Diversity and Inclusionby Gamiel Yafai
Political correctness gone mad
In the workplace people are often faced with situations which end up being classified as political correctness gone mad.
Political correctness gone mad as an absolute term, we feel, is meaningless; it only acquires meaning when seen in specific contexts. Often, political correctness is an extreme reaction to a situation where an organisation has found itself in the diversity and equality firing line. For example, it is reputed that as a response to criticisms of institutional racism the Metropolitan Police issued booklets consisting of words and terms which officers could use, and not use.
Blue collar/white collar becomes very relevant when thinking about whether your organisation is representative of the population. For example, there have been situations where an organisation has demonstrated that they employ a diverse workforce, but the diversity is most predominant amongst its blue-collar population. Commonly-related experiences tell us that those aspiring to management may well hale from a variety of backgrounds, but the trends in terms of those achieving promotion have changed only marginally. Sometimes, this is a function of the nature of the industry or sector, where there may be relatively little staff turnover so opportunities are not so readily available.
In such situations, as has been observed with the British Army, it takes a concerted effort on the part of the organisation to consciously and persistently work towards creating a diverse and effective workforce throughout its hierarchy. In our opinion, the sensationalising of a few instances can lead to such efforts being unfairly branded as political correctness gone mad.
Good intentions, bad results
Sometimes, in an effort to appear not to be offensive, people acting with good intentions have provoked extreme reactions on the part of others in the organisation and in the media. For example, it was reported that a school in Hampshire had asked parents to support the multi-cultural ethos of the school by sending greeting cards for different festivals (such as Eid and Diwali), but then wrote asking them not to send Christmas cards in December in case it was offensive to the Muslims and Hindu families.
Even as far back as 2003, the BBC reported that the Red Cross had banned Christmas nativity decorations from its UK charity shops in case they offended customers of other faiths. One volunteer, Christine Banks, was dismayed to be told to take a nativity scene out of the window of the Kent shop she worked in. She said it was political correctness gone mad and leading British Muslim Labour peer Lord Ahmed said it was ‘stupid’ to think other faiths would be offended by Christian symbols.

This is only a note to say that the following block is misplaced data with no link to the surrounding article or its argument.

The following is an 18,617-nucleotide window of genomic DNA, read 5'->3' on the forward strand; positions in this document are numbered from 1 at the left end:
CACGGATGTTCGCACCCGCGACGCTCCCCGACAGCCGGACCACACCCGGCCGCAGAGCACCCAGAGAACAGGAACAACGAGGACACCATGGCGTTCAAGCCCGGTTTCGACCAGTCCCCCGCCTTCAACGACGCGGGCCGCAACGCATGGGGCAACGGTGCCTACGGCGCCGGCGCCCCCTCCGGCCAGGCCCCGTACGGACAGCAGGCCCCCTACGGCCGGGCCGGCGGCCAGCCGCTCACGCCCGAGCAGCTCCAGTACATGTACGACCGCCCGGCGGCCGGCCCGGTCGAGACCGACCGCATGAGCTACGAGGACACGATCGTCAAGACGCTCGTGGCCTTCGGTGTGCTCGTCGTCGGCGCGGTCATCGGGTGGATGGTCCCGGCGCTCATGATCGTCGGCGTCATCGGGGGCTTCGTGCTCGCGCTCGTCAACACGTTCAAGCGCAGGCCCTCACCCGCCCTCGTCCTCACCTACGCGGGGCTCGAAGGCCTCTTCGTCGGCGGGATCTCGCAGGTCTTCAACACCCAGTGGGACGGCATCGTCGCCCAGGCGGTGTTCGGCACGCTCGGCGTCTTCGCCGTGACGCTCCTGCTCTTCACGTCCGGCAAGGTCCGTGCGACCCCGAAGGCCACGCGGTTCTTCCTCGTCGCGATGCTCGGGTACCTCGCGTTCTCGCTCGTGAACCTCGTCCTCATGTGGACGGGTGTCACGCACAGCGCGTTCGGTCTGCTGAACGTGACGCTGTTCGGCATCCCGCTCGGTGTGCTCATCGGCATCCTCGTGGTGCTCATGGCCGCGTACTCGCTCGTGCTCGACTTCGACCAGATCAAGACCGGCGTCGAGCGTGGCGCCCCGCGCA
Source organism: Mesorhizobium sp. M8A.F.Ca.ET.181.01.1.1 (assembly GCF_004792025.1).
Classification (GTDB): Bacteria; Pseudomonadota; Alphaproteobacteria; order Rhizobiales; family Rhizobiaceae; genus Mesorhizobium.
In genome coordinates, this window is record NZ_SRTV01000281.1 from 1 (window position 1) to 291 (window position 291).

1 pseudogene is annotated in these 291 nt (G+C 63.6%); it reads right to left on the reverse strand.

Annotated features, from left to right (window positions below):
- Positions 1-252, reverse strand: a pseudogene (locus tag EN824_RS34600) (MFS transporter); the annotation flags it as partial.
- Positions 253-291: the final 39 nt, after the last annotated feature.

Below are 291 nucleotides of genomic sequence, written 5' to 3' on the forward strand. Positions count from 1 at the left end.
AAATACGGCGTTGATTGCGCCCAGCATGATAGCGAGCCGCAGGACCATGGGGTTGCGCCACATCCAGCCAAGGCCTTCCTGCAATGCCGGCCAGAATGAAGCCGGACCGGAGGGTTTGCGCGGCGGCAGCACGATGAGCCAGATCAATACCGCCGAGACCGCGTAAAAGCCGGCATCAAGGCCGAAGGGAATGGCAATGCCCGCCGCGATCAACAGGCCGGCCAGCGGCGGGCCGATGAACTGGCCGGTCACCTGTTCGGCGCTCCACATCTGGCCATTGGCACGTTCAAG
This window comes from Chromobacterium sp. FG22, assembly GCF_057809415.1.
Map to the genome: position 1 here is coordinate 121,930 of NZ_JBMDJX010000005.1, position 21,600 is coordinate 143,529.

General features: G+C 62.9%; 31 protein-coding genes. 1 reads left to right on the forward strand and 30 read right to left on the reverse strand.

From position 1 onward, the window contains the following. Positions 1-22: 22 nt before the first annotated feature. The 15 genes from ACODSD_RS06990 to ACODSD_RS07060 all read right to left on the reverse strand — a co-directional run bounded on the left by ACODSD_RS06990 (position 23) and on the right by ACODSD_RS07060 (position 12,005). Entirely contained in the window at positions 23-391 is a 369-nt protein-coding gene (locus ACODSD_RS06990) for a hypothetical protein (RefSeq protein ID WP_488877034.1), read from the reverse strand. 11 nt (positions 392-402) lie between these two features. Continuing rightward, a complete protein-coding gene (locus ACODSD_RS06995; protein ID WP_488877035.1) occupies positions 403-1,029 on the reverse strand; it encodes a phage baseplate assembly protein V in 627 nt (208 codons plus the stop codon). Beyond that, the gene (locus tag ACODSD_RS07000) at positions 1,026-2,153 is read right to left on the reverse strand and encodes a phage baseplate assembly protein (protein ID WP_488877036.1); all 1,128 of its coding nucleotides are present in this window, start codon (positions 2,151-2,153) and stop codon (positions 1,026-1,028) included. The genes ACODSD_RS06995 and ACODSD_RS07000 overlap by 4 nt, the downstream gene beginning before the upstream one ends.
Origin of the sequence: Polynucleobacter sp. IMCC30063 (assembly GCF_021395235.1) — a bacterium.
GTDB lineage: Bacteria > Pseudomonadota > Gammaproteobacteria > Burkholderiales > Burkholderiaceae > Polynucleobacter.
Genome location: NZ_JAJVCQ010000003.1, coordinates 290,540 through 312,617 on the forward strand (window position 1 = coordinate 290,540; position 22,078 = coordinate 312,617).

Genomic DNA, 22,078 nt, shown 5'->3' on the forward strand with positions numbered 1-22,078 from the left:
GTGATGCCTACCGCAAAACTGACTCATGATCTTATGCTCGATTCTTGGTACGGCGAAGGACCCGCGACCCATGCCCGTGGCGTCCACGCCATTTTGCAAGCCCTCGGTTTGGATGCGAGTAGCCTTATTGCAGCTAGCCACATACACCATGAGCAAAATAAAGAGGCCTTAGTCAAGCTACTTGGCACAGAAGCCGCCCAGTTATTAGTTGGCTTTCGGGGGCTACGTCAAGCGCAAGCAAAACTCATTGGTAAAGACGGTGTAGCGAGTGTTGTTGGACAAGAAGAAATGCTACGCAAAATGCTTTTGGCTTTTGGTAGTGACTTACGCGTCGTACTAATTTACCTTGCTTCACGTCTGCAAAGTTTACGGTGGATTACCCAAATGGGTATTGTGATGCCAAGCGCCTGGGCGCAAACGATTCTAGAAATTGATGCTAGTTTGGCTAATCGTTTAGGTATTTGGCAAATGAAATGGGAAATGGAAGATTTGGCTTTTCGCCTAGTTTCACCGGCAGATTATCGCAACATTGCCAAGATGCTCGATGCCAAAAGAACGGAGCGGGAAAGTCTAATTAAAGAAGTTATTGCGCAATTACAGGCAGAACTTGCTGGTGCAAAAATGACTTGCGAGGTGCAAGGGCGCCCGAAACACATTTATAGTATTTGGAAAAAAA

The nursery rhyme Baa Baa Black sheep, dating back to the Middle Ages and referring to the taxes imposed on wool, has fallen foul of political correctness. In 2000 Birmingham City Council tried to ban the rhyme, after claiming that it was racist and portrayed negative stereotypes. The council rescinded the ban after black parents said this was ludicrous. So what can appear highly offensive to some may well be interpreted as political correctness gone mad by others. You would only have to do a Google search on the term Baa Baa Black Sheep to see the confusion surrounding this one term.
One result of all this is that people can become afraid to address genuine issues for fear of offending colleagues/others who are in the majority in the workplace.
Something to consider
Cases such as those mentioned above may be the result of good intentions, but they may on occasion arise because, despite attempts to be in line with diversity aims, the decision makers in reality suffer from unconscious bias or stereotypes that do not represent the ethos of diversity and inclusion: that Muslims and Hindus are intolerant and fanatical, for example, or that black people are too over-sensitive and unsophisticated to appreciate the inoffensive antiquity of a nursery rhyme.
Thy friendship oft has made my heart to ache
Do be my enemy – for friendship’s sake!
Name calling can result in inappropriate nicknames being given to people, often initiated at the time they join a new team/employer. The name calling becomes an initiation test to see how ‘new boy/girl’ fits into the team and because the selected nickname appeared to be funny to someone at that time. For example, a worker in a public service organisation was dubbed as ‘Mick’; the reference being to his Irish origin (in other words, thick mick). When he complained about this, his manager told him that ‘the lads don’t mean anything by this; it’s just a bit of harmless fun and you really need to grow a thicker skin if you want to work here’.
Here, maybe the colleagues concerned intended no offence and had ascribed nicknames to each of their team members, but they had failed to take into account the cultural context surrounding the name given to this individual. This was further compounded by the person in a position of power (white collar) dismissing the issue as superficial.
If someone finds a name or a ‘joke’ offensive, then it is, regardless of whether the offender intended to cause offence. In this case, the manager must act immediately and firmly to put a stop to it.